Trust contributes to community resilience by the critical influence it has on the community's responses to public health recommendations before, during, and after disasters. However, trust in public health is a multifactorial concept that has rarely been defined and measured empirically in public health jurisdictional risk assessment surveys. Measuring trust helps public health departments identify and ameliorate a threat to effective risk communications and increase resilience. Such a measure should be brief to be incorporated into assessments conducted by public health departments.
We report on a brief scale of public health disaster–related trust, its psychometric properties, and its validity.
On the basis of a literature review, our conceptual model of public health disaster–related trust and previously conducted focus groups, we postulated that public health disaster–related trust includes 4 major domains: competency, honesty, fairness, and confidentiality.
A random-digit-dialed telephone survey of the Los Angeles county population, conducted in 2004-2005 in 6 languages.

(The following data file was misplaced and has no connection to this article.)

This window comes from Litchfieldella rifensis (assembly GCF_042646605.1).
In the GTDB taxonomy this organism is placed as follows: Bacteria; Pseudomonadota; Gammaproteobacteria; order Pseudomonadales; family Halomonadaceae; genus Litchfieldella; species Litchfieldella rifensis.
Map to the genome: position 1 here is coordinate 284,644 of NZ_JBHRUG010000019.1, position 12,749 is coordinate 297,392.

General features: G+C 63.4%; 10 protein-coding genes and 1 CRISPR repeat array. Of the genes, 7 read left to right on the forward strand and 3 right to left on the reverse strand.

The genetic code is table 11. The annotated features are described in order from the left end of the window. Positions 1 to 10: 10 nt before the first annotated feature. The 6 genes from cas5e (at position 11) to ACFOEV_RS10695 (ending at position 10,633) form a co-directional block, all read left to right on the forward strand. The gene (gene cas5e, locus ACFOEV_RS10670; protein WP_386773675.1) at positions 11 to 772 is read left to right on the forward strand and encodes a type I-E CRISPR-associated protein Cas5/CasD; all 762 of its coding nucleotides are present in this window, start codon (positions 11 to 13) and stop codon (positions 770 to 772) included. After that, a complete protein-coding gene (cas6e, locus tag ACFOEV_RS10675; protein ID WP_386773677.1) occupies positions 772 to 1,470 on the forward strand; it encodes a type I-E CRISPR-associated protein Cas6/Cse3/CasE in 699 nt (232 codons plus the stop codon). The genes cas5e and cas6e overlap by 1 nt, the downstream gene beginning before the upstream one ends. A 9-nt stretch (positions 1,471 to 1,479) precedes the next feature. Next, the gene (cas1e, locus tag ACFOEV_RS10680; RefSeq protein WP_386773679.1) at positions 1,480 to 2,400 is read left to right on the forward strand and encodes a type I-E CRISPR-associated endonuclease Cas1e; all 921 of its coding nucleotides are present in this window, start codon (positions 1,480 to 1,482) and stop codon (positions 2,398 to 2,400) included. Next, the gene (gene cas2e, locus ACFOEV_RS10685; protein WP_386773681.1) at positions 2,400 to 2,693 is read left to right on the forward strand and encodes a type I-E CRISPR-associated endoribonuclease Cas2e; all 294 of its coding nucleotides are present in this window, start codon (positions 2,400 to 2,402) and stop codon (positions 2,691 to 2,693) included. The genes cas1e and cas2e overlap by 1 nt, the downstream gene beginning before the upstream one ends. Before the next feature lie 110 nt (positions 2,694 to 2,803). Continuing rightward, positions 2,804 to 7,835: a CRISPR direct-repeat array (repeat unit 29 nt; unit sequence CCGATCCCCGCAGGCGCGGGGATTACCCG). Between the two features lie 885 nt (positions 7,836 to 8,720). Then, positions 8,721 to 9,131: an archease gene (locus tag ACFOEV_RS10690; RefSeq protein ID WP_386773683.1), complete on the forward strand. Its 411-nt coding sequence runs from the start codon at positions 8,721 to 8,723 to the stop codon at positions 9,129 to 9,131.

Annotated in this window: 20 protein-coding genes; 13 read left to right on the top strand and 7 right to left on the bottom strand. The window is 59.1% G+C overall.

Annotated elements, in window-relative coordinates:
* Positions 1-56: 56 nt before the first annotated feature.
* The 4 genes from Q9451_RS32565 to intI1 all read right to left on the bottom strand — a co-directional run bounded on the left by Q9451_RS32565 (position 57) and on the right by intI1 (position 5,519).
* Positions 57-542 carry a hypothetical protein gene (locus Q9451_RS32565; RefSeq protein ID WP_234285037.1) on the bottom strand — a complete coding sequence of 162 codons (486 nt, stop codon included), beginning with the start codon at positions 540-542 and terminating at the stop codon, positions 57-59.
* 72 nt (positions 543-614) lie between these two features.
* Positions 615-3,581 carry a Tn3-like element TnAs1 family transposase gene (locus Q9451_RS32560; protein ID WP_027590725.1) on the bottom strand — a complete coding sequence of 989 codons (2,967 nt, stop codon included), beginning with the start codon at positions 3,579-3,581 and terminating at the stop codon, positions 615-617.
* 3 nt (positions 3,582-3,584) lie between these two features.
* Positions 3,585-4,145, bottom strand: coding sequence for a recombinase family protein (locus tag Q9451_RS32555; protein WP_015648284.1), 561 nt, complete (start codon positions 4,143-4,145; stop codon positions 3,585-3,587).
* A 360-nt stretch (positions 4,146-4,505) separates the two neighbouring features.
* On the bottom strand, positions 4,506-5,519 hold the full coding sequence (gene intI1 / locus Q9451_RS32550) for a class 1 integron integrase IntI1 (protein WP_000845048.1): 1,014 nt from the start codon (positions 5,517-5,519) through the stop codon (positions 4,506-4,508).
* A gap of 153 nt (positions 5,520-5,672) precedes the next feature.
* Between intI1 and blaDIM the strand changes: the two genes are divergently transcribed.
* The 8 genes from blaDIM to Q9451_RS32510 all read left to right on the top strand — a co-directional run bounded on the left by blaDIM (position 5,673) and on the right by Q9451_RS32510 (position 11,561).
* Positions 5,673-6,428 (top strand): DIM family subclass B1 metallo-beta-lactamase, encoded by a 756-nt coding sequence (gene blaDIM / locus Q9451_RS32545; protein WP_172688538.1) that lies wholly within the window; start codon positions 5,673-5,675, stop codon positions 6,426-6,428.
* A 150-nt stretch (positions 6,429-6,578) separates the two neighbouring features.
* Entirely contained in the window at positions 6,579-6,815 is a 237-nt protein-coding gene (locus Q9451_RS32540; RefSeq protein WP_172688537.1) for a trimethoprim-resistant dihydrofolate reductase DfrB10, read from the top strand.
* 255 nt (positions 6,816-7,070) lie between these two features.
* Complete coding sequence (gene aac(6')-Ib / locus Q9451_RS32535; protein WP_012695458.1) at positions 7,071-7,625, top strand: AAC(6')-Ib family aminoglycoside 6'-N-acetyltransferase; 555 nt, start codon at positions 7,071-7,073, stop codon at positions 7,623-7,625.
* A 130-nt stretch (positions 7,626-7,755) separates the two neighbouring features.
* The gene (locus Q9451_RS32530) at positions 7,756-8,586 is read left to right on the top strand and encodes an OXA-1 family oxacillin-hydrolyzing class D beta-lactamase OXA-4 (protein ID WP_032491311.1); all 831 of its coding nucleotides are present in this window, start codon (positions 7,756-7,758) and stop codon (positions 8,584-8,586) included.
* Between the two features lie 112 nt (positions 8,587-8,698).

Two thousand five hundred eighty-eight adults aged 18 years and older including oversamples of African Americans and Asian Americans.
Main Outcome Measures:
Trust was measured by 4 items scored on a 4-point Likert scale. A summary score from 4 to 16 was constructed.
Scores ranged from 4 to 16 and were normally distributed with a mean of 8.5 (SD 2.7). Cronbach α = 0.79. As hypothesized, scores were lower among racial/ethnic minority populations than whites. Also, trust was associated with lower likelihood of following public health recommendations in a hypothetical disaster and lower likelihood of household disaster preparedness.
The Public Health Disaster Trust scale may facilitate identifying communities where trust is low and prioritizing them for inclusion in community partnership building efforts under Function 2 of the Centers for Disease Control and Prevention's Public Health Preparedness Capability 1. The scale is brief, reliable, and validated in multiple ethnic populations and languages.